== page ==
Rights and Respect For Australia’s First Peoples
Monday, 5th June 2017 at 8:28 am
Andrew Meehan is the national director of ANTaR, a national advocacy organisation dedicated to the rights of Aboriginal and Torres Strait Islander people. He is this week’s Changemaker.
ANTaR, which stands for Australians for Native Title and Reconciliation, is a small, independent organisation representing a grassroots movement of Australians in support of justice, rights and respect for Australia’s First Peoples.
In 2014 ANTaR appointed Meehan to the role of national director.
Meehan was previously engaged at Oxfam Australia where he lead their Indigenous rights advocacy and policy.
He has played a central role in a number of national campaigns for First Peoples’ rights including Close the Gap, constitutional recognition of Aboriginal and Torres Strait Islander people, and a national campaign to address the high incarceration rates of Aboriginal people.
In this week’s Changemaker he talks about how far reconciliation has come in the last 50 years, what the next steps are and his ultimate goal of a nation which embraces justice, rights and respect for First Peoples of Australia.
What does “a typical day” look like for you as ANTaR national director?
A typical day usually involves reviewing Aboriginal and Torres Strait Islander policy developments; keeping our 40,000 supporters informed and engaged in our work; observing significant days on the Aboriginal and Torres Strait Islander calendar; engaging with key stakeholders on the issues we work on around policy, strategy, events and media; and overseeing public engagement events we may be working on.
What are ANTaR’s current priorities?
Aboriginal and Torres Strait Islander health equality – through the Close the Gap campaign; the crisis levels of Aboriginal and Torres Strait Islander incarceration and experiences of family violence – through the Change the Record Campaign; racism experienced by First Peoples; federal funding for Aboriginal and Torres Strait Islander services and programs; proper engagement by government with First Peoples across the Aboriginal and Torres Strait Islander sector including taking a holistic approach to addressing disadvantage – through the Redfern Statement group; and educating the broader community about reconciliation through our Sea of Hands program.
Last week marked 50 years since the 1967 referendum, and 25 years since the historic Mabo decision. How far has reconciliation come in that time?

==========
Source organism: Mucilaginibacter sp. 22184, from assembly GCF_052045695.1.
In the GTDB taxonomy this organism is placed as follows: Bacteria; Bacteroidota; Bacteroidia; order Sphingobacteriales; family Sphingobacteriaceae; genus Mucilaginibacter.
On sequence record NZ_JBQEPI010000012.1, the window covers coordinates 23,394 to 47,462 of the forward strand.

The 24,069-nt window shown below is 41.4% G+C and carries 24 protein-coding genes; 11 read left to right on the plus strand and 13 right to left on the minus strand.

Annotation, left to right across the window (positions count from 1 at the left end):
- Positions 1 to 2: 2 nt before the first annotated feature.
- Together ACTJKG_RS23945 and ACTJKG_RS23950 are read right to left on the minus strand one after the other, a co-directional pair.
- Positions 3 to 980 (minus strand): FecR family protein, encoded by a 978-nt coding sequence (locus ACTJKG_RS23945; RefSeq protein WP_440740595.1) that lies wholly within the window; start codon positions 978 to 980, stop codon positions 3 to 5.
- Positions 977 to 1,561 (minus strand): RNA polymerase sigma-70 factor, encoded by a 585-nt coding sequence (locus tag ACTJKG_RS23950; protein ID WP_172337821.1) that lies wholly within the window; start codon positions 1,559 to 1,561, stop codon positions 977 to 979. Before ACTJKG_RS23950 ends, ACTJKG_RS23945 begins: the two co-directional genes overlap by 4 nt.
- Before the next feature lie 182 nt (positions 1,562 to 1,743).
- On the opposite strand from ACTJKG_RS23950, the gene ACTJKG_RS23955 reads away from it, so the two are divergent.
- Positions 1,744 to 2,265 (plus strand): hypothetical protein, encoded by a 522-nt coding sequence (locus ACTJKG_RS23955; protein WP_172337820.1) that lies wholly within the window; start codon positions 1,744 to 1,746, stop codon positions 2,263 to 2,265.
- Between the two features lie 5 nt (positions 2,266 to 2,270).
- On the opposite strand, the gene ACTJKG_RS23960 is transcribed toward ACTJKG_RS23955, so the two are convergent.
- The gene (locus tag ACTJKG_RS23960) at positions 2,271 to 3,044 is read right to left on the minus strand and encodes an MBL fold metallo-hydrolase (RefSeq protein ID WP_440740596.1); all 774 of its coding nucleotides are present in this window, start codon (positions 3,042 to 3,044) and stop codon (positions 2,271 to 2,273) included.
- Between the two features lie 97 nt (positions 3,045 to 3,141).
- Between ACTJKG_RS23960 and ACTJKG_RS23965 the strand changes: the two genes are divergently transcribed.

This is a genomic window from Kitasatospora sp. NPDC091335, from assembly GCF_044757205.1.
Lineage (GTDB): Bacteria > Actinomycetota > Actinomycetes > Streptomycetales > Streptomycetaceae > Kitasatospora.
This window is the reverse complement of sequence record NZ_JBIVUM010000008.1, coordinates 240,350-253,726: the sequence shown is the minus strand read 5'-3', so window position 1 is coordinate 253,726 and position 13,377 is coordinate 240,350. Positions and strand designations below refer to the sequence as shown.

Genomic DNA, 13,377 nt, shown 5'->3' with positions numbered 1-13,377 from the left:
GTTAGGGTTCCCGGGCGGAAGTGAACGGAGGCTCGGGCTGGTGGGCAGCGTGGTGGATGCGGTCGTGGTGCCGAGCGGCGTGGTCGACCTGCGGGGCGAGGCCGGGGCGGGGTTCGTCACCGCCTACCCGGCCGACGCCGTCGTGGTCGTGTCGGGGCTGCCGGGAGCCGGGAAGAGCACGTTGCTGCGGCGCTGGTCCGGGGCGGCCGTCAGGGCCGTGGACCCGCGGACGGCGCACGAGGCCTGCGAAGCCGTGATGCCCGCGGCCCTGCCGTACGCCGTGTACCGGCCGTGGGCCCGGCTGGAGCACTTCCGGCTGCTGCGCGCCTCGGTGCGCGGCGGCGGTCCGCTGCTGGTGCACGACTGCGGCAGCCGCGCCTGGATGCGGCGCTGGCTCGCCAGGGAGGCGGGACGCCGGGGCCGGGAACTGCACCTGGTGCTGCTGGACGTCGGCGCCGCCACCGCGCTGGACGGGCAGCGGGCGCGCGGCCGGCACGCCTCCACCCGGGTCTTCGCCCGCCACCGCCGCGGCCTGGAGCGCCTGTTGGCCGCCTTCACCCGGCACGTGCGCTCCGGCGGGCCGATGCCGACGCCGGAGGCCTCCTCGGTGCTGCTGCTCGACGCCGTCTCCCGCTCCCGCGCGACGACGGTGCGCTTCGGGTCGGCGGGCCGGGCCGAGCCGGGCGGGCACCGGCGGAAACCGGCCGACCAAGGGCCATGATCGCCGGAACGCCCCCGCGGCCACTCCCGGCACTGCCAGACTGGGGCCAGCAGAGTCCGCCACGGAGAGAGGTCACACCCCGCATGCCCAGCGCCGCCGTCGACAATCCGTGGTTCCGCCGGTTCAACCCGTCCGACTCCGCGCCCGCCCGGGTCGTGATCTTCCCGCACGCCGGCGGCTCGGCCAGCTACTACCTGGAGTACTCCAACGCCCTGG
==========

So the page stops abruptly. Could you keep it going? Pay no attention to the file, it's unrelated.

Many things have changed in that time around the level of awareness of Aboriginal and Torres Strait Islander history and culture; the rates of Aboriginal and Torres Strait Islander university participation and employment in a variety of fields; participation in politics – with five Aboriginal Members of Parliament in our federal Parliament; corporate organisations’ engagement and understanding of their responsibility to progress reconciliation (more than 600 Reconciliation Action Plans in place); a far truer curriculum being taught in schools from what was taught 50 or even 25 years ago; and perhaps less racism than 50 years ago.
There is also so much more to do, and some concerning government failures around working with Aboriginal and Torres Strait Islander people to address disadvantage. For example only one of the seven Closing the Gap targets was reported by the prime minister this year as being on track.
There are still high levels of racism and discrimination with one in three Aboriginal and Torres Strait Islander people experiencing racial abuse. And some critical foundations for a more just Australia from the Final Council for Reconciliation Report released in 2001 have still not been acted on – including treaty and constitutional recognition.
The theme for NRW 2017 was “let’s take the next steps”. What are the next steps?
The recent historic meeting of Aboriginal and Torres Strait Islander people in Uluru last week, highlighted some key foundational issues that still need to be addressed including constitutional recognition of an Aboriginal and Torres Strait Islander body to provide a voice in parliament, and moving towards a treaty process.
Addressing disadvantage, discrimination and inequality of Aboriginal and Torres Strait Islander people should also clearly be a priority for the nation; as should widespread broader education to ensure widespread historical acceptance of our shared history, as well as the enormous contribution of First Peoples.
What are some of the biggest challenges currently facing Aboriginal and Torres Strait Islander peoples?
There are many challenges, but addressing disadvantage by truly working with First Peoples is a big one.
Aboriginal and Torres Strait Islander people are locked up at 13 times the rate of other Australians; Aboriginal and Torres Strait Islander women are hospitalised at 35 times the rate of other Australian women; Aboriginal and Torres Strait Islander people can expect to live lives that are 10 years shorter than other Australians. There are many more measures of disadvantage that could be mentioned.
Through your work what is your ultimate goal?
A nation which embraces justice, rights and respect for First Peoples of Australia.
How do you find time for yourself?
There’s always busy periods where that can be difficult, but I try for a work life balance.